Pandemics in History: Global Solidarity is the Only Way Forward

Can history teach us how to deal with Covid-19? Perhaps not. But it reminds us that when faced with global challenges, we need to resist the urge to focus on national solidarities.

This essay was first published in the free digital pamphlet 13 Perspectives on
the Pandemic: Thinking in a state of exception.

Diseases do not respect national borders. Since the beginning of the COVID-19 pandemic, politicians, experts, and journalists have been articulating this fundamental reality over and over again, often combining it with a plea for cross-border cooperation and solidarity. And yet, the responses around the globe have been distinctly national in scope and uncoordinated in character. The first impulse by almost any affected nation was to close borders and restrict travel. The European Union has struggled to come up with a concerted answer, and most governments seem to harbor a hefty dose of skepticism about the capabilities of the World Health Organization.

International Responses

Such tension between the realization that pathogens do not recognize political boundaries and the tendency of states to try and shut down borders anyway has often characterized international responses to the threat of pandemics.

In the nineteenth century cholera came to dominate the European imagination of health threats. The disease originated in South Asia and spread around the globe in several waves starting in 1817, first reaching Europe in the early 1830s. As a catalyst for ideas of the world becoming ever more interconnected, the specter of cholera gave rise to a new form of cooperation between sovereign states and laid the groundwork for today’s global health politics. However, that collaboration has rarely been animated by a spirit of global solidarity. This is the first leitmotif in the history of global health politics: as the reactions to cholera demonstrated, it was often centered around the goal of sealing off Europe or the West from “diseased” parts of the world and of reinforcing national borders through quarantine measures.

As soon as that goal was achieved, the West largely lost interest in the fight against cholera. Ever since the late nineteenth century the disease has been relegated to an afterthought in the West’s imagination. In a global perspective, however, it is still a massive problem, and some of the worst cholera epidemics in history occurred recently: in Haiti after the devastating earthquake in 2010, and in war-torn Yemen after 2016. And yet, the reaction in the West to such mass suffering has been shockingly muted.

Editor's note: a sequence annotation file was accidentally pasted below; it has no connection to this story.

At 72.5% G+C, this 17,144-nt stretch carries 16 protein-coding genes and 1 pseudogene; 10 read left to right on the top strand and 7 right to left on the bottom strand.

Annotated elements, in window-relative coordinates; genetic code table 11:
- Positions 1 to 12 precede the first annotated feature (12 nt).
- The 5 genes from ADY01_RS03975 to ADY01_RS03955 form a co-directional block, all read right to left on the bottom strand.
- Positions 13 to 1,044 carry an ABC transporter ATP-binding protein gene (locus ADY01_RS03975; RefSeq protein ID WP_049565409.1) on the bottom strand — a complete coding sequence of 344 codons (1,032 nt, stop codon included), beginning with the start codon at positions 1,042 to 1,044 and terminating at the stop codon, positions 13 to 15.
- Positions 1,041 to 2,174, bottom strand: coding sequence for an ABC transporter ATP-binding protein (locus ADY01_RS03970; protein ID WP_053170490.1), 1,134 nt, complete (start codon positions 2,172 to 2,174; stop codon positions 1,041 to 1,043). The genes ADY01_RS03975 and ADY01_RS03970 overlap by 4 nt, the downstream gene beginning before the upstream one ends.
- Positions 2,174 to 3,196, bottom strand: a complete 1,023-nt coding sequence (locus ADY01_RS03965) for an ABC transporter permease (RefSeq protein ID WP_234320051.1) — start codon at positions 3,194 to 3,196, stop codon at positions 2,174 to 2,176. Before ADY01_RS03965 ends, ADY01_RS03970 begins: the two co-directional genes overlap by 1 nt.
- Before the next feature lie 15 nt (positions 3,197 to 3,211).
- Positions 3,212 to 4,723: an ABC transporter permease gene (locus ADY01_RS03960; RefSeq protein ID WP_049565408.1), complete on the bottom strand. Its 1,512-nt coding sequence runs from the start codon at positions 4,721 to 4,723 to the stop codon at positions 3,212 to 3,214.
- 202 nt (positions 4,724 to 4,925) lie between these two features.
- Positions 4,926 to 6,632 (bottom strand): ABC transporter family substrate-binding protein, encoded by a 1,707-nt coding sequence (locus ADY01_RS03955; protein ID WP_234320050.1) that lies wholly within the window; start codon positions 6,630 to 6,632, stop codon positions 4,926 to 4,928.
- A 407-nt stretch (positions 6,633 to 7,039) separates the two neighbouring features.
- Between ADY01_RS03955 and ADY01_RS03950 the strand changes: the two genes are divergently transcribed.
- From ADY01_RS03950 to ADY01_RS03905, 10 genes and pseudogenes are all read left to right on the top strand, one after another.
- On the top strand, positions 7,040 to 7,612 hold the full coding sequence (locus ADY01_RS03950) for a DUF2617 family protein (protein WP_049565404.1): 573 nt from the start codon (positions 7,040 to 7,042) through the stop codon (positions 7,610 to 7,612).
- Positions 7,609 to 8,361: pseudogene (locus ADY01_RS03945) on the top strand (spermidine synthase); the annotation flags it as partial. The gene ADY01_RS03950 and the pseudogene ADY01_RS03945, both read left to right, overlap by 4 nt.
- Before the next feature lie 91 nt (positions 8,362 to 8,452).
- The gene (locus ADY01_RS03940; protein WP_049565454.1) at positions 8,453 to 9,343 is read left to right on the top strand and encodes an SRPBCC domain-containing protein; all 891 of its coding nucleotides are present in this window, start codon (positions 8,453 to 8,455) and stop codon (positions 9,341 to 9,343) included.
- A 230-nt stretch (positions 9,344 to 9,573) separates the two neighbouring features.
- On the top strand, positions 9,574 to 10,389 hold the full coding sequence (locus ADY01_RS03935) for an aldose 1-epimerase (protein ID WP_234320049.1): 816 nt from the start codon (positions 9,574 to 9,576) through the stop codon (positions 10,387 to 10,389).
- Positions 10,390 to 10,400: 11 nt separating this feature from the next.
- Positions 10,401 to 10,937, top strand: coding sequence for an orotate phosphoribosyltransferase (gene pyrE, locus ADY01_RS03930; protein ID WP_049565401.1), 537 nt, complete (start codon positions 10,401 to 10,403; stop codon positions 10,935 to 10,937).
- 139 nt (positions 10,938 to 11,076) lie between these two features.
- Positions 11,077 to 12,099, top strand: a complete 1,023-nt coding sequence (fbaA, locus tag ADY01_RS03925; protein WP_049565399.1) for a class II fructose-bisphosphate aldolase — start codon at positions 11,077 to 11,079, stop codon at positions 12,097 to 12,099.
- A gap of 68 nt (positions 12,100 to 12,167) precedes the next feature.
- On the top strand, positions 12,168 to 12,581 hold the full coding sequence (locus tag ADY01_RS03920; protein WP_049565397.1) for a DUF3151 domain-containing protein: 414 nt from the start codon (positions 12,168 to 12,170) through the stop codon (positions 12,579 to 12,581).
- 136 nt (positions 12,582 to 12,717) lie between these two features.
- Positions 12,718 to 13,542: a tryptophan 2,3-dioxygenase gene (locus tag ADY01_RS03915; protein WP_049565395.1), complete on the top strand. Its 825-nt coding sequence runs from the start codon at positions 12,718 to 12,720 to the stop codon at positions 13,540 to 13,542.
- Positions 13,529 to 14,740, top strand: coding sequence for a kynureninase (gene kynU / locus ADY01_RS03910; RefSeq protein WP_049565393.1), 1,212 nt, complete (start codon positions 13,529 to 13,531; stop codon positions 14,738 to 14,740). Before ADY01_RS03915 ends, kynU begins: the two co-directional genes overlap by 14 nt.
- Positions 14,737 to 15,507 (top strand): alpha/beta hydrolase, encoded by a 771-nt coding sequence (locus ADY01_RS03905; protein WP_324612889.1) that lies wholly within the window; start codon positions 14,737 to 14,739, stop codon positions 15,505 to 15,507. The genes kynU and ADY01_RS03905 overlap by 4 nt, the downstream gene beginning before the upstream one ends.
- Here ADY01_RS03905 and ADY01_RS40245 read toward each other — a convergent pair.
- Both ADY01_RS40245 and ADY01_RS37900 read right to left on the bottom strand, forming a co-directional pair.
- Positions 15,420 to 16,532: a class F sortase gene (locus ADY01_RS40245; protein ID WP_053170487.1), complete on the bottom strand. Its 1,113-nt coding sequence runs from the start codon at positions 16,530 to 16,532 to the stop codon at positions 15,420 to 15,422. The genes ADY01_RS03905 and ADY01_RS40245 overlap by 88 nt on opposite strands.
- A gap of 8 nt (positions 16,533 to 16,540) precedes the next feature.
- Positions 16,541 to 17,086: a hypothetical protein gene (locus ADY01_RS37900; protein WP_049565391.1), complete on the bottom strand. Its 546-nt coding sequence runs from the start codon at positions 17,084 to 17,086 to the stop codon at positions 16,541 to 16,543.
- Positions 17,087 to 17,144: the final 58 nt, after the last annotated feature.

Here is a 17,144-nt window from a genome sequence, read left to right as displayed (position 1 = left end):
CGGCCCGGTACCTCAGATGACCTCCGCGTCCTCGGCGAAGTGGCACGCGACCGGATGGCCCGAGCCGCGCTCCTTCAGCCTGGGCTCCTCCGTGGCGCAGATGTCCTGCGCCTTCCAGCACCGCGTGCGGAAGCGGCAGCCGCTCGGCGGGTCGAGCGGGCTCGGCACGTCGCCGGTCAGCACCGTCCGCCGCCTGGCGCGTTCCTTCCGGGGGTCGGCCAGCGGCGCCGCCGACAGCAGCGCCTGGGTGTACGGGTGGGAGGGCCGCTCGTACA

There is a second leitmotif in the history of global public health: in the West perceptions of globalization have often been accompanied by notions of acute danger from infectious disease — but those tend to have a fairly short shelf life, and they have not led to sustained efforts by the world’s wealthiest nations. Just compare the massive attention for the 2014–15 Ebola epidemic in West Africa with the fact that Central Africa has been experiencing the second worst Ebola epidemic in recorded history since 2018 — and it has barely caused a reaction.

World Health and Global Solidarity?

There was a brief moment in the mid-twentieth century when it seemed like the international community would break out of the “cycle of panic and neglect” and answer the threat of infectious disease in a spirit of global solidarity. In the 1940s, the idea of “world health” momentarily came to the fore. To many contemporaneous observers it seemed that the world was rapidly “shrinking”— or, as Brock Chisholm, the World Health Organization’s first Director-General, put it: “Until quite recently, man’s environment has been his locality only, his village or town or at most his own country… This situation has changed entirely: the environment of every person is now the whole world.”

“For if it was truly the case that diseases knew no boundaries, then no one would be safe from harm unless everyone was.”

Contemporaries feared that in the dawning “global age” diseases would spread all over the planet with staggering speed. But for once, the heightened sense of threat did not lead to demands that the “healthy” parts of the world cut themselves off from the rest. For if it was truly the case that diseases knew no boundaries, then no one would be safe from harm unless everyone was; the health of any individual was inextricably bound to that of every other person on earth. Consequently, many policymakers and health experts shared a vision of the world coming together as one: fighting diseases on a global scale, “at their source,” in the name of “world health.”

Tackling the Challenges of a Global Age

With early Cold War tensions brewing and perceptions of acute threat from disease soon fading in the West, such aspirations of global communion quickly receded — by the end of the 1940s they already felt like a dream that never was.

But once the immediate danger from COVID-19 is passed, recalling the visions of “world health” can challenge us to take a fresh look at the cyclical dynamics of crisis and oblivion that shape our perception of global health. And they might serve as a reminder that we need to come up with answers that are as global in scope and character as the problems we are facing — and that it is possible to imagine a way of tackling the challenges of the global age that is not focused on national, but on global, solidarities.

[Title Image by Wellcome Library/Public Domain.]

Thomas Zimmer

Thomas Zimmer

Thomas Zimmer is assistant professor of contemporary history at Albert-Ludwigs-University of Freiburg. Beginning in Fall 2020 he will be DAAD Visiting Professor at Georgetown University, Washington, DC. He is the author of "Welt ohne Krankheit. Geschichte der internationalen Gesundheitspolitik 1940–1970" (Göttingen 2017).

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